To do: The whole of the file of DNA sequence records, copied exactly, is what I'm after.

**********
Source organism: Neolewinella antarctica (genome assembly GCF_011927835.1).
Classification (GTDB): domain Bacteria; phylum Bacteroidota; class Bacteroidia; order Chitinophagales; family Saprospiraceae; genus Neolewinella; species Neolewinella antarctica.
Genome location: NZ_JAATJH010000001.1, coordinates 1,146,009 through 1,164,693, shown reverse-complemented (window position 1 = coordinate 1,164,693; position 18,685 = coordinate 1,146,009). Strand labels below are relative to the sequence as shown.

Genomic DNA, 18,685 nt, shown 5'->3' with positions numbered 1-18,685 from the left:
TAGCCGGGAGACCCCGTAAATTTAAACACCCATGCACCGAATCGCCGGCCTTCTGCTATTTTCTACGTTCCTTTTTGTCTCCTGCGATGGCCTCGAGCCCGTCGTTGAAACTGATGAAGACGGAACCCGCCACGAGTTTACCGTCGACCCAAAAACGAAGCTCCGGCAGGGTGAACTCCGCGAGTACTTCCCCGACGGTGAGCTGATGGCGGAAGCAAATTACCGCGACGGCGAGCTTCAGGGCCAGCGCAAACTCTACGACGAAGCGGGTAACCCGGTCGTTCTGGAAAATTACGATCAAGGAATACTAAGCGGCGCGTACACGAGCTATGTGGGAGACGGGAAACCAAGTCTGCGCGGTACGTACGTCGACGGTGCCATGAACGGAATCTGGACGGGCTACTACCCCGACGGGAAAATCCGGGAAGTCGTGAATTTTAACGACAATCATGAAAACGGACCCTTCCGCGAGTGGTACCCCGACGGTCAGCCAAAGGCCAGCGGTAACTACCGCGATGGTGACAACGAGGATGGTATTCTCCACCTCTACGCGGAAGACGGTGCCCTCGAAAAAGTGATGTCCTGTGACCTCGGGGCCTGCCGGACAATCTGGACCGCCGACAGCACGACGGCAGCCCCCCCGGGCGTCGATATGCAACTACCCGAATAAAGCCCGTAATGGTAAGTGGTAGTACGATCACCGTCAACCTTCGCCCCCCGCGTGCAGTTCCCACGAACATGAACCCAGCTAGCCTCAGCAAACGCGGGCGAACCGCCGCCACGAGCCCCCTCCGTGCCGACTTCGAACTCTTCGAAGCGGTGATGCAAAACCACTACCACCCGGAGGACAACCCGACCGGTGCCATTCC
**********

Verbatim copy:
Source organism: Neolewinella antarctica (genome assembly GCF_011927835.1).
Classification (GTDB): domain Bacteria; phylum Bacteroidota; class Bacteroidia; order Chitinophagales; family Saprospiraceae; genus Neolewinella; species Neolewinella antarctica.
Genome location: NZ_JAATJH010000001.1, coordinates 1,146,009 through 1,164,693, shown reverse-complemented (window position 1 = coordinate 1,164,693; position 18,685 = coordinate 1,146,009). Strand labels below are relative to the sequence as shown.

Genomic DNA, 18,685 nt, shown 5'->3' with positions numbered 1-18,685 from the left:
TAGCCGGGAGACCCCGTAAATTTAAACACCCATGCACCGAATCGCCGGCCTTCTGCTATTTTCTACGTTCCTTTTTGTCTCCTGCGATGGCCTCGAGCCCGTCGTTGAAACTGATGAAGACGGAACCCGCCACGAGTTTACCGTCGACCCAAAAACGAAGCTCCGGCAGGGTGAACTCCGCGAGTACTTCCCCGACGGTGAGCTGATGGCGGAAGCAAATTACCGCGACGGCGAGCTTCAGGGCCAGCGCAAACTCTACGACGAAGCGGGTAACCCGGTCGTTCTGGAAAATTACGATCAAGGAATACTAAGCGGCGCGTACACGAGCTATGTGGGAGACGGGAAACCAAGTCTGCGCGGTACGTACGTCGACGGTGCCATGAACGGAATCTGGACGGGCTACTACCCCGACGGGAAAATCCGGGAAGTCGTGAATTTTAACGACAATCATGAAAACGGACCCTTCCGCGAGTGGTACCCCGACGGTCAGCCAAAGGCCAGCGGTAACTACCGCGATGGTGACAACGAGGATGGTATTCTCCACCTCTACGCGGAAGACGGTGCCCTCGAAAAAGTGATGTCCTGTGACCTCGGGGCCTGCCGGACAATCTGGACCGCCGACAGCACGACGGCAGCCCCCCCGGGCGTCGATATGCAACTACCCGAATAAAGCCCGTAATGGTAAGTGGTAGTACGATCACCGTCAACCTTCGCCCCCCGCGTGCAGTTCCCACGAACATGAACCCAGCTAGCCTCAGCAAACGCGGGCGAACCGCCGCCACGAGCCCCCTCCGTGCCGACTTCGAACTCTTCGAAGCGGTGATGCAAAACCACTACCACCCGGAGGACAACCCGACCGGTGCCATTCC